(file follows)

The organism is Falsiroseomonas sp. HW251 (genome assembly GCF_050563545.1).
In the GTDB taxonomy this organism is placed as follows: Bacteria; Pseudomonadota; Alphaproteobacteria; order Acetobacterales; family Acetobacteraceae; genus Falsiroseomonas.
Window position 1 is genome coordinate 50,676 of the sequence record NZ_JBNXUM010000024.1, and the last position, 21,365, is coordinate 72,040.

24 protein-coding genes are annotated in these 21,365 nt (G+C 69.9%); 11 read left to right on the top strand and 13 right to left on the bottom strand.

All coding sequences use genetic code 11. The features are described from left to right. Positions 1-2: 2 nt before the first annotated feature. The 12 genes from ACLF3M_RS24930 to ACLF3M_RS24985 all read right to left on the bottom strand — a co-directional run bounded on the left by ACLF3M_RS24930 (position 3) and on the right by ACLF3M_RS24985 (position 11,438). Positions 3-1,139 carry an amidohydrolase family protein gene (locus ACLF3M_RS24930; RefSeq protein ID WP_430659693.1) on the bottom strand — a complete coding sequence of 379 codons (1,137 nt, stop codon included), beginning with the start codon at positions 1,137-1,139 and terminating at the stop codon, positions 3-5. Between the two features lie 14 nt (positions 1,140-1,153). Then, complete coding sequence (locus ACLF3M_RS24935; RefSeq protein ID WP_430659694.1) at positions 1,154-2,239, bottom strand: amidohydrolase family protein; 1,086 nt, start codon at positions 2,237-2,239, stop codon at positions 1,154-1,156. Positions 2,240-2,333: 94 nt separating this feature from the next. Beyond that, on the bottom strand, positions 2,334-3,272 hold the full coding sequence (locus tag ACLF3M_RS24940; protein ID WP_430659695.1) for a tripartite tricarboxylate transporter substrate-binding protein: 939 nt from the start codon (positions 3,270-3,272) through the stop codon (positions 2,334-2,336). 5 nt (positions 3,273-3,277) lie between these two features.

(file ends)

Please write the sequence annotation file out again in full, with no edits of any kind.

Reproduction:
The organism is Falsiroseomonas sp. HW251 (genome assembly GCF_050563545.1).
In the GTDB taxonomy this organism is placed as follows: Bacteria; Pseudomonadota; Alphaproteobacteria; order Acetobacterales; family Acetobacteraceae; genus Falsiroseomonas.
Window position 1 is genome coordinate 50,676 of the sequence record NZ_JBNXUM010000024.1, and the last position, 21,365, is coordinate 72,040.

24 protein-coding genes are annotated in these 21,365 nt (G+C 69.9%); 11 read left to right on the top strand and 13 right to left on the bottom strand.

All coding sequences use genetic code 11. The features are described from left to right. Positions 1-2: 2 nt before the first annotated feature. The 12 genes from ACLF3M_RS24930 to ACLF3M_RS24985 all read right to left on the bottom strand — a co-directional run bounded on the left by ACLF3M_RS24930 (position 3) and on the right by ACLF3M_RS24985 (position 11,438). Positions 3-1,139 carry an amidohydrolase family protein gene (locus ACLF3M_RS24930; RefSeq protein ID WP_430659693.1) on the bottom strand — a complete coding sequence of 379 codons (1,137 nt, stop codon included), beginning with the start codon at positions 1,137-1,139 and terminating at the stop codon, positions 3-5. Between the two features lie 14 nt (positions 1,140-1,153). Then, complete coding sequence (locus ACLF3M_RS24935; RefSeq protein ID WP_430659694.1) at positions 1,154-2,239, bottom strand: amidohydrolase family protein; 1,086 nt, start codon at positions 2,237-2,239, stop codon at positions 1,154-1,156. Positions 2,240-2,333: 94 nt separating this feature from the next. Beyond that, on the bottom strand, positions 2,334-3,272 hold the full coding sequence (locus tag ACLF3M_RS24940; protein ID WP_430659695.1) for a tripartite tricarboxylate transporter substrate-binding protein: 939 nt from the start codon (positions 3,270-3,272) through the stop codon (positions 2,334-2,336). 5 nt (positions 3,273-3,277) lie between these two features.